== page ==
The Agreement in this case did not become “final” for the purposes of EAJA until October 13, 2016, when the Claims Court dismissed the last claim with prejudice. The Agreement reflects the parties' contemplation that there existed conditions precedent to the dismissal of the claims similar to those in Silicon Image. 395 F.3d at 1363. Plaintiffs' EAJA application was timely filed.1
Second, the government argues its positions both before and during litigation were substantially justified. We hold that the Claims Court did not abuse its discretion in finding that the government's positions were not substantially justified.
A court shall award to a prevailing party other than the United States fees and expenses incurred in a civil action against the United States “unless the court finds that the position of the United States was substantially justified or that special circumstances make an award unjust.” 28 U.S.C. § 2412(d)(1)(A). The government bears the burden of establishing its position was substantially justified, and its position includes actions both before and during litigation. Patrick v. Shinseki, 668 F.3d 1325, 1330 (Fed. Cir. 2011). A position is substantially justified if a reasonable person could think it correct. Id. We review the Claims Court's EAJA award, including the determination that the government's position was not substantially justified, for abuse of discretion. Libas, Ltd. v. United States, 314 F.3d 1362, 1364–65 (Fed. Cir. 2003).
In a thorough and well-reasoned opinion, the Claims Court clearly addressed each of the government's arguments and explained why the government's positions, both before and during litigation, were not substantially justified. It explained that the plain language of 10 U.S.C. §§ 1201–03, applicable before enactment of the NDAA, required the service branches to use “the standard schedule of rating disabilities in use by the [VA] at the time of the determination” without qualification that some sections of the VASRD should be used but not others. It reasoned that the DoD's characterization of VASRD § 4.129 as a convalescent rating was contrary to the description of convalescent ratings in VASRD §§ 4.30 and 4.128 as a 100 percent total disability rating when treatment for a disability resulted in hospitalization or immobilization. 38 C.F.R. §§ 4.30, 4.128. And while the Claims Court recognized that the government's decision to pursue a settlement with Plaintiffs was substantially justified, it evaluated the government's actions after approval of the Agreement and concluded that it failed to meet its burden of establishing that the actions it took to expeditiously process Plaintiffs' claims were substantially justified. Under these circumstances, we cannot say the Claims Court abused its discretion in concluding that, overall, the government's positions were not substantially justified.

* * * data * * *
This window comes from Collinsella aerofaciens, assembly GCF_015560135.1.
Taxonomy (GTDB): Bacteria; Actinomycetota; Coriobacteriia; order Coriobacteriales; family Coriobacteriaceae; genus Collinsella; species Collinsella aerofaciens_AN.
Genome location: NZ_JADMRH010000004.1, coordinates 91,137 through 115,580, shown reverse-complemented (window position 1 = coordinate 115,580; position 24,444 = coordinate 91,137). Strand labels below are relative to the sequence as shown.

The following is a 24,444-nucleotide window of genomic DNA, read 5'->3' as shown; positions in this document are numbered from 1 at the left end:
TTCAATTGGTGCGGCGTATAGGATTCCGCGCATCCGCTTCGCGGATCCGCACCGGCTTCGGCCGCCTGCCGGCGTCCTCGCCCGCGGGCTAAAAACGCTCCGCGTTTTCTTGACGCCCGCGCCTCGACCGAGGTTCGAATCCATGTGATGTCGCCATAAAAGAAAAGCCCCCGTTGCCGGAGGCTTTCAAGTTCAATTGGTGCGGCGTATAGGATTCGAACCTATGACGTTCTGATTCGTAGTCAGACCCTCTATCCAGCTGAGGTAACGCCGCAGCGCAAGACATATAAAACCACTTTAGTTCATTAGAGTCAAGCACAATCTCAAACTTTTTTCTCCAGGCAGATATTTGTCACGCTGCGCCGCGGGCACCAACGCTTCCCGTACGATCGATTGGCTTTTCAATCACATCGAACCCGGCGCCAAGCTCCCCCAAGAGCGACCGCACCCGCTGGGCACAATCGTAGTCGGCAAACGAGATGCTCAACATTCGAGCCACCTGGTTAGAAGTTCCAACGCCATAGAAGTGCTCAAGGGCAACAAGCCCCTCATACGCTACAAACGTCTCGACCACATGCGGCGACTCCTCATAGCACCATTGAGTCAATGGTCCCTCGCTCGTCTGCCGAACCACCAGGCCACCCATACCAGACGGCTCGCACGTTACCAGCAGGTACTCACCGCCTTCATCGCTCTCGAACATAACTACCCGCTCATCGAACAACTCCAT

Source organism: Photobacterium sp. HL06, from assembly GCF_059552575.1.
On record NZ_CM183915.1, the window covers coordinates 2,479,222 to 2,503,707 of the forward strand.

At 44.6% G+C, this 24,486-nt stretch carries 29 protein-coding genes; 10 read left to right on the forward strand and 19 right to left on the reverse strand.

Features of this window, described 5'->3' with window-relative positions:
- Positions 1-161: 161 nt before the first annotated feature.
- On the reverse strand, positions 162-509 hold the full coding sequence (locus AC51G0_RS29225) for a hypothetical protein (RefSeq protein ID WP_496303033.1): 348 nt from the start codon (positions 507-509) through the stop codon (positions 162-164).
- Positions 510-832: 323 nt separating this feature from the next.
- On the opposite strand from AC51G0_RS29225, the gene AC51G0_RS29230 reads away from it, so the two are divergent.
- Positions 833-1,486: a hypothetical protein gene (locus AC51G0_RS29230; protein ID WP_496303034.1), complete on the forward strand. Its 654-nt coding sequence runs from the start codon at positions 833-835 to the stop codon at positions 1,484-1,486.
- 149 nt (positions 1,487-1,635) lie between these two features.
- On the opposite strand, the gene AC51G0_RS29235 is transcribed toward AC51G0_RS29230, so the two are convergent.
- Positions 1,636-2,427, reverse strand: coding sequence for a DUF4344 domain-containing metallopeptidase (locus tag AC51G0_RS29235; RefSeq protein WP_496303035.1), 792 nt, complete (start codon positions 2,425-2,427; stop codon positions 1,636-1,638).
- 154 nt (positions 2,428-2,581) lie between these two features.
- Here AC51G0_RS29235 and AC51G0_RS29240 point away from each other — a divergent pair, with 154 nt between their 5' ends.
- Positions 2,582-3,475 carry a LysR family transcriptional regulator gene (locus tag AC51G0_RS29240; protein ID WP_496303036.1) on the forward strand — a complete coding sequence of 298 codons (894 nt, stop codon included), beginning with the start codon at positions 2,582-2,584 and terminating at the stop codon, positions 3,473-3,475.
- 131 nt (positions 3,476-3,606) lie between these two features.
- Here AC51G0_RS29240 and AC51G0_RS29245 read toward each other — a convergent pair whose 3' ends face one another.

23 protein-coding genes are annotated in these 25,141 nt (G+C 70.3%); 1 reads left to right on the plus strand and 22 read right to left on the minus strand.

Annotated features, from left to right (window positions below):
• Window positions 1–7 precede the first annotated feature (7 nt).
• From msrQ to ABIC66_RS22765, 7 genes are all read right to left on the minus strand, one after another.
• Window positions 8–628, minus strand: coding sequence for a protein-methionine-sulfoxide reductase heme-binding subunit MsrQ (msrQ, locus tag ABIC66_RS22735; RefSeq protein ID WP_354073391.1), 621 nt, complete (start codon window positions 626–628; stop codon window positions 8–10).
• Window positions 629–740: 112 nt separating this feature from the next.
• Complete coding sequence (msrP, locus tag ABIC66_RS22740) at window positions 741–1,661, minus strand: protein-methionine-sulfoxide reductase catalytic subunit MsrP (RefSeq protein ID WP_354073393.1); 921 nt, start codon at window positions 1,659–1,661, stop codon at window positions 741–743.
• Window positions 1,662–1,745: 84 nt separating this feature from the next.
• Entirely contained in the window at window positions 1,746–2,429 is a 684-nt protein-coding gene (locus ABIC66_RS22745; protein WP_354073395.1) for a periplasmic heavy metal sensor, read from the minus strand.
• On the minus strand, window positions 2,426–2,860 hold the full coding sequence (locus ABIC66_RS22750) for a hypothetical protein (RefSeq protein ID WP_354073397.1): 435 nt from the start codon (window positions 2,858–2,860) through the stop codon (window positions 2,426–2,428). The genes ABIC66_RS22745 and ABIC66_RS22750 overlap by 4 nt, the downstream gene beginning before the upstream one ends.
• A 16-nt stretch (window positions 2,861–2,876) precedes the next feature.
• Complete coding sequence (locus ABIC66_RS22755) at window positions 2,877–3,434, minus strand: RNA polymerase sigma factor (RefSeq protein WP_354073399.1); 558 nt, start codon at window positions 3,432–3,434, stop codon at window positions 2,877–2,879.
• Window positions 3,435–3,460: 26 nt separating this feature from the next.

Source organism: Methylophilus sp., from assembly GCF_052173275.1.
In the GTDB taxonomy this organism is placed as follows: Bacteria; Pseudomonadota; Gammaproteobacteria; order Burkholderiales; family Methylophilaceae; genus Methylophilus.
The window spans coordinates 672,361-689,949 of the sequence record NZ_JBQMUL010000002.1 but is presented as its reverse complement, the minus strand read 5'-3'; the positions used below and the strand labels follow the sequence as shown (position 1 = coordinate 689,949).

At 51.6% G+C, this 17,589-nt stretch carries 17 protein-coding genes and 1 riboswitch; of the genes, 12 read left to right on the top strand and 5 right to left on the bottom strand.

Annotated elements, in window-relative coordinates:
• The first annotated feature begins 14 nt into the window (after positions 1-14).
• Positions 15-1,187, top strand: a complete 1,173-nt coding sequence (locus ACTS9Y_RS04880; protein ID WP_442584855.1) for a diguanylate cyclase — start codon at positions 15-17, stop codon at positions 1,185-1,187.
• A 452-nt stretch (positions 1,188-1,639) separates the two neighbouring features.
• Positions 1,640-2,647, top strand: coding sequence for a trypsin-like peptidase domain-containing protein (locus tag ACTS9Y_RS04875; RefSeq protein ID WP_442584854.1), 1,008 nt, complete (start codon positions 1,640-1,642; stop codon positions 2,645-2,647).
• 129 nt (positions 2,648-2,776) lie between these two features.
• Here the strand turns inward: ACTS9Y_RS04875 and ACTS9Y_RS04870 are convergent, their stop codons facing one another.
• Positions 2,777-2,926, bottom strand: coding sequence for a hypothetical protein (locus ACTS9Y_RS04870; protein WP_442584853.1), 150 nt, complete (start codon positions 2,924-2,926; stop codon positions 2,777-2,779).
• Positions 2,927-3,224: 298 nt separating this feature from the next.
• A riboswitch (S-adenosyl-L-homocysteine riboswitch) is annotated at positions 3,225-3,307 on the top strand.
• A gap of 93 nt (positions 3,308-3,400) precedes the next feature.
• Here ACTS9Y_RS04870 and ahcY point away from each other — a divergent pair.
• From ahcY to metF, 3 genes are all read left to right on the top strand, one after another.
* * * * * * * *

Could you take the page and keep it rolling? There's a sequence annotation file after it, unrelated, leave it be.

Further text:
For the foregoing reasons, we affirm the Claims Court's judgment awarding fees and expenses under EAJA.
1. The parties did not dispute that Plaintiffs may file an EAJA application before a final judgment.
MOORE, Circuit Judge.